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MS twin study suggests environment plays key role

4 May 2010
Appeared in BioNews 556

Environmental factors, rather than genetics, may play a key role in multiple sclerosis (MS), according to new research published in Nature. The US scientists sequenced the whole genome of one pair of identical twins, only one of the pair who had MS, but failed to find any notable differences, discovering little about the origin of the disease.

Scientists also found no differences in the levels of gene activity when they compared the immune cells of these twins and two other sets of similarly-affected twins.

Researchers had previously identified a handful of gene variants linked to a higher risk of getting MS, and all the twins in the study had at least some of them. 'Both twins came into the world with the same set of high risks for developing MS', said Dr Stephen Kingsmore, a lead geneticist on the study at the National Centre for Genome Resources, US, '....but those genetic factors seem to have been insufficient to cause disease on their own'. The finding 'points to some novel environmental trigger that must be very important to the disease'.

Exactly what environmental factors contribute to causing MS is still unknown. The leading theory is that a virus triggers the immune system reaction that leads to the disease. Smoking and Vitamin D deficiency have also been suggested as possible environmental contributors.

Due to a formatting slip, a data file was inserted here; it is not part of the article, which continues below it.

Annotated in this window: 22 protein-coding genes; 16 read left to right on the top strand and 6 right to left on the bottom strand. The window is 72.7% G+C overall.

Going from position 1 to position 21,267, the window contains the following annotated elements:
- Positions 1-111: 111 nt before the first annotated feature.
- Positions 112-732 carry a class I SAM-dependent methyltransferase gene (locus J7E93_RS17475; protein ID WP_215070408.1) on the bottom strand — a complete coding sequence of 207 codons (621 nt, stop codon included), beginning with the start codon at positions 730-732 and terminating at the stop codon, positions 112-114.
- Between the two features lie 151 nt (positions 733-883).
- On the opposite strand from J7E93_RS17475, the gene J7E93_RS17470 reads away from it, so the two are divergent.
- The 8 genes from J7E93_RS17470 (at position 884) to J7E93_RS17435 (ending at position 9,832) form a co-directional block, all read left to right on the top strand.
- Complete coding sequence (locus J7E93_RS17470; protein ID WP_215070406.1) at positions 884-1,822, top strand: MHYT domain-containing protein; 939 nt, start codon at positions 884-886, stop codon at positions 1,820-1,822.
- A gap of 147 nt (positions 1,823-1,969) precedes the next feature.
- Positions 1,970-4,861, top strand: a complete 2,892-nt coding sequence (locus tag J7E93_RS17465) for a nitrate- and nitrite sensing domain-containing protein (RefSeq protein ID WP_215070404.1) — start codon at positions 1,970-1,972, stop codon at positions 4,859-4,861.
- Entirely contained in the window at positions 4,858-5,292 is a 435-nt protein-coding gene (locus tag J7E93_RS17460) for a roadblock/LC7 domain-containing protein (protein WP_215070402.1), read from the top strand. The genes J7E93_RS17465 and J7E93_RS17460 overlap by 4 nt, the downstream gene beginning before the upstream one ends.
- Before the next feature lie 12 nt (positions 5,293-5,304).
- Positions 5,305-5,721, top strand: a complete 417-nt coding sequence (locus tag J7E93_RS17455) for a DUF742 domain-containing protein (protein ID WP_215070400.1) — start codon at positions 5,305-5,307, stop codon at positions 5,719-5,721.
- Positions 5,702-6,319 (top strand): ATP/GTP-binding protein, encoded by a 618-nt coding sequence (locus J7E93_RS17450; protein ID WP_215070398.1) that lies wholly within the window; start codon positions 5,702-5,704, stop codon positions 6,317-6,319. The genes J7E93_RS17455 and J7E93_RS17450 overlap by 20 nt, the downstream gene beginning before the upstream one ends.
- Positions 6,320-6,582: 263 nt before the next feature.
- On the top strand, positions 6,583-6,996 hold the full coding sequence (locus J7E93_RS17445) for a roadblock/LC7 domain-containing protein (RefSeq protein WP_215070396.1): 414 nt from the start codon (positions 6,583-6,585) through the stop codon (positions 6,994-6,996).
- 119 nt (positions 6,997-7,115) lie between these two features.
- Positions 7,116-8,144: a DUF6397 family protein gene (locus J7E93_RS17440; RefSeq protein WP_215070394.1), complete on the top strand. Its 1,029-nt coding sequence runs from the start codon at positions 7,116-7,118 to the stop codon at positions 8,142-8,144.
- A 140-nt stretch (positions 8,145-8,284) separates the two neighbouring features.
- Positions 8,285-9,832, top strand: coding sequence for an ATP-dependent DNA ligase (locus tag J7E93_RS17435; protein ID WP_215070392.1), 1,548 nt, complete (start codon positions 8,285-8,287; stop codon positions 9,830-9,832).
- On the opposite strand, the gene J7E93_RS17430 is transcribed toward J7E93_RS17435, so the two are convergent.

The findings do not mean that genetics plays no role in the disease: the new study is small - it examines only three pairs of twins and one type of immune cell known to be involved in MS. Also, some scientists feel that the analysis was too broad to catch what is likely a 'needle in the haystack' genetic cause of a very complicated disease.

Genes are also known to have some function in the disease - when one identical twin has MS, there is 30 per cent increased risk that the identical sibling will develop it. That compares with an increased risk of only five per cent for a non-identical twin.


DNA comparison of identical twins finds no silver bullet for MS
ScienceNews |  29 April 2010
Environmental factors likely play a role in multiple sclerosis
LA Times |  28 April 2010
First twin sequences: What do they day about disease?
New Scientist |  28 April 2010
Genetic map gives detailed look at MS
San Francisco Chronical |  29 April 2010
Twin study deepens multiple sclerosis mystery
Wired Science |  28 April 2010
Twin study surveys genome for cause of multiple sclerosis
Nature |  28 April 2010
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